Genetic variation contributes to gene expression response in ischemic stroke: an eQTL study

Hajar Amini, Natasha Shroff, Boryana Stamova, Eva Ferino, Paulina Carmona-Mora, Xinhua Zhan, Preston P. Sitorus, Heather Hull, Glen Clifford Jickling, Frank R. Sharp, Bradley P. Ander

Research output: Contribution to journalArticlepeer-review

1 Scopus citations


Objective: Single nucleotide polymorphisms (SNPs) contribute to complex disorders such as ischemic stroke (IS). Since SNPs could affect IS by altering gene expression, we studied the association of common SNPs with changes in mRNA expression (i.e. expression quantitative trait loci; eQTL) in blood after IS. Methods: RNA and DNA were isolated from 137 patients with acute IS and 138 vascular risk factor controls (VRFC). Gene expression was measured using Affymetrix HTA 2.0 microarrays and SNP variants were assessed with Axiom Biobank Genotyping microarrays. A linear model with a genotype (SNP) × diagnosis (IS and VRFC) interaction term was fit for each SNP-gene pair. Results: The eQTL interaction analysis revealed significant genotype × diagnosis interaction for four SNP-gene pairs as cis-eQTL and 70 SNP-gene pairs as trans-eQTL. Cis-eQTL involved in the inflammatory response to IS included rs56348411 which correlated with neurogranin expression (NRGN), rs78046578 which correlated with CXCL10 expression, rs975903 which correlated with SMAD4 expression, and rs62299879 which correlated with CD38 expression. These four genes are important in regulating inflammatory response and BBB stabilization. SNP rs148791848 was a strong trans-eQTL for anosmin-1 (ANOS1) which is involved in neural cell adhesion and axonal migration and may be important after stroke. Interpretation: This study highlights the contribution of genetic variation to regulating gene expression following IS. Specific inflammatory response to stroke is at least partially influenced by genetic variation. This has implications for progressing toward personalized treatment strategies. Additional research is required to investigate these genes as therapeutic targets.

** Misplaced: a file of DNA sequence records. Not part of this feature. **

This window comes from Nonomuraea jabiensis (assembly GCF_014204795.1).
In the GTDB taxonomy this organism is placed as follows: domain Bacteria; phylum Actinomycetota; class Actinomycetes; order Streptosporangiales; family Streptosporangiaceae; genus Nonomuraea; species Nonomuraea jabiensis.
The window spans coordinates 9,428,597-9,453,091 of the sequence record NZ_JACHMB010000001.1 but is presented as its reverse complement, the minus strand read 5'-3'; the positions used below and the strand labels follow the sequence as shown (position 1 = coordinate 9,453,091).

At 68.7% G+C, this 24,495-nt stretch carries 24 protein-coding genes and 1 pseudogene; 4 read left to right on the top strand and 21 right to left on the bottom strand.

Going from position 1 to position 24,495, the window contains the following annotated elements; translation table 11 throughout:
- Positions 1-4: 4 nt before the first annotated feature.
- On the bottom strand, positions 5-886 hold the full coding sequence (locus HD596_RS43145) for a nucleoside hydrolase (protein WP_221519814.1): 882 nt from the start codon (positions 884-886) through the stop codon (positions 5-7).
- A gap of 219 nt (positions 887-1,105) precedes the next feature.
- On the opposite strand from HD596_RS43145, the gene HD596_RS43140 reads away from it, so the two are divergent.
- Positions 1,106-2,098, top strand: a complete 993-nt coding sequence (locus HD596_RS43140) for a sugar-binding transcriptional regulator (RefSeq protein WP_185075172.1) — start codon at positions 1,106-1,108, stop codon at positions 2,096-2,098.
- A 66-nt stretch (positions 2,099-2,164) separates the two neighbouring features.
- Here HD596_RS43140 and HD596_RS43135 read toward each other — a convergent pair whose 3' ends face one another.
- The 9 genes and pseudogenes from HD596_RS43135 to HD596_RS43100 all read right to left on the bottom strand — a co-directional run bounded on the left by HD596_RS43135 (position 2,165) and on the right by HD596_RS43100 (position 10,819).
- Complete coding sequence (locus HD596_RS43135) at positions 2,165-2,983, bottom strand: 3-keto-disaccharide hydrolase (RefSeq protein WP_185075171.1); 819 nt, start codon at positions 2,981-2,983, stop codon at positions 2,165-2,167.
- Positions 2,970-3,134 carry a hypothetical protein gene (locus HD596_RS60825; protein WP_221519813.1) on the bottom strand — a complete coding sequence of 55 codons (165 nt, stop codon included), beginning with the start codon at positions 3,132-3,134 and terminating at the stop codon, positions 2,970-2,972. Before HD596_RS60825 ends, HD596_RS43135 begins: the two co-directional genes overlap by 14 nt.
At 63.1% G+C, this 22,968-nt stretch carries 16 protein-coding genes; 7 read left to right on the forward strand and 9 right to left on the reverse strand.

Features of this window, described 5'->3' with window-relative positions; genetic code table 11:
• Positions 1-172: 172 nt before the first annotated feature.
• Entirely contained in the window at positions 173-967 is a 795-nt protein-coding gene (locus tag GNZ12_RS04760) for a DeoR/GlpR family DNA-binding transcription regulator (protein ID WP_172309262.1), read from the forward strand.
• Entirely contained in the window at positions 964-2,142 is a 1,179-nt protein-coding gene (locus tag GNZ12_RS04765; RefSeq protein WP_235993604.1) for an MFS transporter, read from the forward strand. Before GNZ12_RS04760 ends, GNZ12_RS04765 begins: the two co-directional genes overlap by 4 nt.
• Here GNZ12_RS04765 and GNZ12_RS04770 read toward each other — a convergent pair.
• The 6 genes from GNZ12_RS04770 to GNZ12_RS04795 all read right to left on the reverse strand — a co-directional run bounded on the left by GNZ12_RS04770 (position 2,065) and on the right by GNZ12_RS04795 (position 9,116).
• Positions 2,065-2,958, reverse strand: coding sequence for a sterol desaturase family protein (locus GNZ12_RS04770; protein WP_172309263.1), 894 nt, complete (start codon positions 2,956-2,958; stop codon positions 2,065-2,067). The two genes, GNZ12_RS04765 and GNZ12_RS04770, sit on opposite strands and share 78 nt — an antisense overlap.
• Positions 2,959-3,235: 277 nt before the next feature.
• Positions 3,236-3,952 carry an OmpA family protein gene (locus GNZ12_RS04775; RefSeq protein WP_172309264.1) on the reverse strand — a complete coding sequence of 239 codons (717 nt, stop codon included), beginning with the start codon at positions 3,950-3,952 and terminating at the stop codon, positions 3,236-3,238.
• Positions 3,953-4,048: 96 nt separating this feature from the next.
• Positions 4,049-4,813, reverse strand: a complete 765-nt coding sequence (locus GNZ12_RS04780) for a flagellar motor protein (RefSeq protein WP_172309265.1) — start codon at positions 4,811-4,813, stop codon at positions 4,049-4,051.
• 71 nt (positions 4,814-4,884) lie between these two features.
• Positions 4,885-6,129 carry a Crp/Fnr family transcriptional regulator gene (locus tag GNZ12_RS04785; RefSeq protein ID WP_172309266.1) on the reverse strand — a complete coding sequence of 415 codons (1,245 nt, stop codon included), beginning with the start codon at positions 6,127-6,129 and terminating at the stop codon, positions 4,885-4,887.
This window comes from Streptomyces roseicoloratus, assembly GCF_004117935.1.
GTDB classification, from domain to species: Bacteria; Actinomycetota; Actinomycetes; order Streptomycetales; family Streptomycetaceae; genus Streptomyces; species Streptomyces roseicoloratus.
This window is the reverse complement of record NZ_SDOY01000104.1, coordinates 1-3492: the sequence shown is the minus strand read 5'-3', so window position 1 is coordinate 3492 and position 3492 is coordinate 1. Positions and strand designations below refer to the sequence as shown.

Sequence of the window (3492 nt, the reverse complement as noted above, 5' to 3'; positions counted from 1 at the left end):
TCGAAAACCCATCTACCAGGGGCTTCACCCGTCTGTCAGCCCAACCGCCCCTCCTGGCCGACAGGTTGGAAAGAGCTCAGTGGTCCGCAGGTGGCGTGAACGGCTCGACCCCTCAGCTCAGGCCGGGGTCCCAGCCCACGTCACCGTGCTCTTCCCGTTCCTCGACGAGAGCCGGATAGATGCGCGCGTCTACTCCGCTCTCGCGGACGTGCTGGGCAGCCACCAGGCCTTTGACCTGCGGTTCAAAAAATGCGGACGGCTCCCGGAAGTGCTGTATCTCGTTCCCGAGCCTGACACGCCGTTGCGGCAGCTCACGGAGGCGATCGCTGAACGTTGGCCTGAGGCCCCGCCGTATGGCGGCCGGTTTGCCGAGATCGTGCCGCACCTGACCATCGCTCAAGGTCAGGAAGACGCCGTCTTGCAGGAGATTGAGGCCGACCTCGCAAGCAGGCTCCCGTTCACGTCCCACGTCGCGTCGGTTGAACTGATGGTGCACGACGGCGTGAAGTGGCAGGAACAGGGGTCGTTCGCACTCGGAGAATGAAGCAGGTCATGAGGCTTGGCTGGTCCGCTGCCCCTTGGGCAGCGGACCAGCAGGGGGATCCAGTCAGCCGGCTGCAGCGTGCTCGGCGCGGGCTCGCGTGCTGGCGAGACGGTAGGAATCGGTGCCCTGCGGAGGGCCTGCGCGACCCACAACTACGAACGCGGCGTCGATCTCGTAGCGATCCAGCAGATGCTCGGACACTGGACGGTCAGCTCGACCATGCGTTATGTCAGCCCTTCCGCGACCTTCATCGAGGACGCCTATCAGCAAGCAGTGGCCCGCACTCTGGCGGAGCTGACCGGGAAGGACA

Original languageEnglish (US)
JournalAnnals of Clinical and Translational Neurology
StateAccepted/In press - 2020

ASJC Scopus subject areas

  • Neuroscience(all)
  • Clinical Neurology


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